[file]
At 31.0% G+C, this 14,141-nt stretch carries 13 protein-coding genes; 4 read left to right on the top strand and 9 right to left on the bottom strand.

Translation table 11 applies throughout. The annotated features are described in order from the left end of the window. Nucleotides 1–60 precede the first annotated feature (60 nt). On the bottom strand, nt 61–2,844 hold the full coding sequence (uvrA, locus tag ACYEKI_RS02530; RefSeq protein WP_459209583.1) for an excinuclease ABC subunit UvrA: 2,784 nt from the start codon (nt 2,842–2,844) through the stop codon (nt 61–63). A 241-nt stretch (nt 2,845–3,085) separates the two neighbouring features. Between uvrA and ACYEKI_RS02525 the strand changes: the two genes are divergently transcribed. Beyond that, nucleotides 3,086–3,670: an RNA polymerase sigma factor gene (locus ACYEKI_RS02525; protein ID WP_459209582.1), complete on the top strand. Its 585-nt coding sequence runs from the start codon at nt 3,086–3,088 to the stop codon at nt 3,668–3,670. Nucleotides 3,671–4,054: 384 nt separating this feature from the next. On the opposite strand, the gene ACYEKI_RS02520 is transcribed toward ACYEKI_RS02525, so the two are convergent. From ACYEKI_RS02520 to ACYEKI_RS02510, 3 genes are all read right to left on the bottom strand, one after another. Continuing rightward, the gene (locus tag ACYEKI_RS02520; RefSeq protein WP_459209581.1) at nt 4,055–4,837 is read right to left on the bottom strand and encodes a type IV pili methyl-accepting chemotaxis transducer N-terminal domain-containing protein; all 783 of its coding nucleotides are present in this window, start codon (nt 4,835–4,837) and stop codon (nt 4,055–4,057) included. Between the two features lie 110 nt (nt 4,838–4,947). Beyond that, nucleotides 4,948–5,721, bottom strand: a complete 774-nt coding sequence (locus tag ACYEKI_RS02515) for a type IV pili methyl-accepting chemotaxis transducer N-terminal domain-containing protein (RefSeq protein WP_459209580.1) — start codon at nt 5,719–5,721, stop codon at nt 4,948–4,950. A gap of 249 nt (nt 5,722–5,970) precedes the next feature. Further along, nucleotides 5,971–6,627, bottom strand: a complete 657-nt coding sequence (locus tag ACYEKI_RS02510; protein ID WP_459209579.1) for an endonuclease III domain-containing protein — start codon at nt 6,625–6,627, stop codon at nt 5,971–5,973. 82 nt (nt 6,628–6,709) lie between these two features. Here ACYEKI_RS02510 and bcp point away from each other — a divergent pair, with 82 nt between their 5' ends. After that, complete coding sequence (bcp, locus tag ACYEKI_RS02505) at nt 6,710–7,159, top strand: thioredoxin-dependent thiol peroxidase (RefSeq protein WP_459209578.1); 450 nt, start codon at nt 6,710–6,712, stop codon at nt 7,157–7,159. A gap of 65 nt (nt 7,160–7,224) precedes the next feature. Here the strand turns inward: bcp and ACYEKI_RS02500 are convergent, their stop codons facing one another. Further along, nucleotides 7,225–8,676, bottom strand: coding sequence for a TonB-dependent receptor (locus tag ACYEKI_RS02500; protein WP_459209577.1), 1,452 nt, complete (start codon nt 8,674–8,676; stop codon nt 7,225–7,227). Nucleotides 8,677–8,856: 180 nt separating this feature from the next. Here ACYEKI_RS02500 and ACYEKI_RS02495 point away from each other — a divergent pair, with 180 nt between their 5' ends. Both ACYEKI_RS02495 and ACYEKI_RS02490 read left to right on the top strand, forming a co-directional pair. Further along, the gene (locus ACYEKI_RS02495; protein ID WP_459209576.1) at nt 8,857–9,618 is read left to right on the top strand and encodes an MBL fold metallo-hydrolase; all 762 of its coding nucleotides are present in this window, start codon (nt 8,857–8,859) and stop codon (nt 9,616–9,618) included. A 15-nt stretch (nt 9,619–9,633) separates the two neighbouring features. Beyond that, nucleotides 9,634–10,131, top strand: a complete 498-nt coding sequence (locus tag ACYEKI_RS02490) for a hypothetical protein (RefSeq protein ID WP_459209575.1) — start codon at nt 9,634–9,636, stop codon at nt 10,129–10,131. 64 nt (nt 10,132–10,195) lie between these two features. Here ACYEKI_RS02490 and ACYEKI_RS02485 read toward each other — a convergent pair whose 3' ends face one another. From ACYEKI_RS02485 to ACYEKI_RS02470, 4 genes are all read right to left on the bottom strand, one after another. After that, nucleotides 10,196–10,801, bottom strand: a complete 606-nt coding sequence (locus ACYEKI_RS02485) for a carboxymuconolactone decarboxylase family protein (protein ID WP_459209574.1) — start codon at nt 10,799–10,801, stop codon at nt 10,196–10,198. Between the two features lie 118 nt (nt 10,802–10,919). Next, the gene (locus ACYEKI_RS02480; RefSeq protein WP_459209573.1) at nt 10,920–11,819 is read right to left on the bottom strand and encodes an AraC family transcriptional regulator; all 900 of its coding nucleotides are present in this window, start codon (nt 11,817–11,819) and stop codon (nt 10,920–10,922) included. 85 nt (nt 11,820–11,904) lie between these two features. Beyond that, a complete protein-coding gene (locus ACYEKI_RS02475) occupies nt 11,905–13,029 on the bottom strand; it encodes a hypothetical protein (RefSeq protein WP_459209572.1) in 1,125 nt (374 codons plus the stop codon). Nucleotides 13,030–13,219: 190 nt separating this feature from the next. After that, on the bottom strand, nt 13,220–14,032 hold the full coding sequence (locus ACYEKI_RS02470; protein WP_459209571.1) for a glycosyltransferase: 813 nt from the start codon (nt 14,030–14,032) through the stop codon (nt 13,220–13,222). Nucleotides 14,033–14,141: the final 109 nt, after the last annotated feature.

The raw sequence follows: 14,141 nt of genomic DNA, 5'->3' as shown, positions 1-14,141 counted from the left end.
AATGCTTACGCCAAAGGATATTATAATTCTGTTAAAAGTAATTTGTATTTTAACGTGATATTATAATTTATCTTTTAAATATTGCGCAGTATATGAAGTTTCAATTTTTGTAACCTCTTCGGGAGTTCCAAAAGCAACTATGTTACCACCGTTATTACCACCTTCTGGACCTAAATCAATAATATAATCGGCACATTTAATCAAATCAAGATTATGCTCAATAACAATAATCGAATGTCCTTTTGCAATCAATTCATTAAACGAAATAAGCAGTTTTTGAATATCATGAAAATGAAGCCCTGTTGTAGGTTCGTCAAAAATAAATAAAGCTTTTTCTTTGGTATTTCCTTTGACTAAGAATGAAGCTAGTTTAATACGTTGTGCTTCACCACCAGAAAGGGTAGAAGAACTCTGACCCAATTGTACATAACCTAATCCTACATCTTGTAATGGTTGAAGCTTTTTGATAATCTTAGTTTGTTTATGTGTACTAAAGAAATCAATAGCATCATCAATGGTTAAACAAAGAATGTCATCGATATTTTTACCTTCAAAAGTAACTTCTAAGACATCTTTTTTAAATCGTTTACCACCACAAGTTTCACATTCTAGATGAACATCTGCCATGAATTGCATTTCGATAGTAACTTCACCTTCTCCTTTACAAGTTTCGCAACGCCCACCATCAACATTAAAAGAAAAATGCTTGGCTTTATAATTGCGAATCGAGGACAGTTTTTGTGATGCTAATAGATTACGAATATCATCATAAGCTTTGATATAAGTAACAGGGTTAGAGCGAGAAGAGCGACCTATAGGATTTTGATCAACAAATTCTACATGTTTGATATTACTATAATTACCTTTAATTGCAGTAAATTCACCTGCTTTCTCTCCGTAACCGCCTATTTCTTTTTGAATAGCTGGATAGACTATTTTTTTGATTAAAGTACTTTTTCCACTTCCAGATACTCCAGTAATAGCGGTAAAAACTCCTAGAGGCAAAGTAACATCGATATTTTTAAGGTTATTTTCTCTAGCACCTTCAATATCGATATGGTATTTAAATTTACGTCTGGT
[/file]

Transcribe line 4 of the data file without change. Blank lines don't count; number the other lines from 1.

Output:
AATGCTTACGCCAAAGGATATTATAATTCTGTTAAAAGTAATTTGTATTTTAACGTGATATTATAATTTATCTTTTAAATATTGCGCAGTATATGAAGTTTCAATTTTTGTAACCTCTTCGGGAGTTCCAAAAGCAACTATGTTACCACCGTTATTACCACCTTCTGGACCTAAATCAATAATATAATCGGCACATTTAATCAAATCAAGATTATGCTCAATAACAATAATCGAATGTCCTTTTGCAATCAATTCATTAAACGAAATAAGCAGTTTTTGAATATCATGAAAATGAAGCCCTGTTGTAGGTTCGTCAAAAATAAATAAAGCTTTTTCTTTGGTATTTCCTTTGACTAAGAATGAAGCTAGTTTAATACGTTGTGCTTCACCACCAGAAAGGGTAGAAGAACTCTGACCCAATTGTACATAACCTAATCCTACATCTTGTAATGGTTGAAGCTTTTTGATAATCTTAGTTTGTTTATGTGTACTAAAGAAATCAATAGCATCATCAATGGTTAAACAAAGAATGTCATCGATATTTTTACCTTCAAAAGTAACTTCTAAGACATCTTTTTTAAATCGTTTACCACCACAAGTTTCACATTCTAGATGAACATCTGCCATGAATTGCATTTCGATAGTAACTTCACCTTCTCCTTTACAAGTTTCGCAACGCCCACCATCAACATTAAAAGAAAAATGCTTGGCTTTATAATTGCGAATCGAGGACAGTTTTTGTGATGCTAATAGATTACGAATATCATCATAAGCTTTGATATAAGTAACAGGGTTAGAGCGAGAAGAGCGACCTATAGGATTTTGATCAACAAATTCTACATGTTTGATATTACTATAATTACCTTTAATTGCAGTAAATTCACCTGCTTTCTCTCCGTAACCGCCTATTTCTTTTTGAATAGCTGGATAGACTATTTTTTTGATTAAAGTACTTTTTCCACTTCCAGATACTCCAGTAATAGCGGTAAAAACTCCTAGAGGCAAAGTAACATCGATATTTTTAAGGTTATTTTCTCTAGCACCTTCAATATCGATATGGTATTTAAATTTACGTCTGGT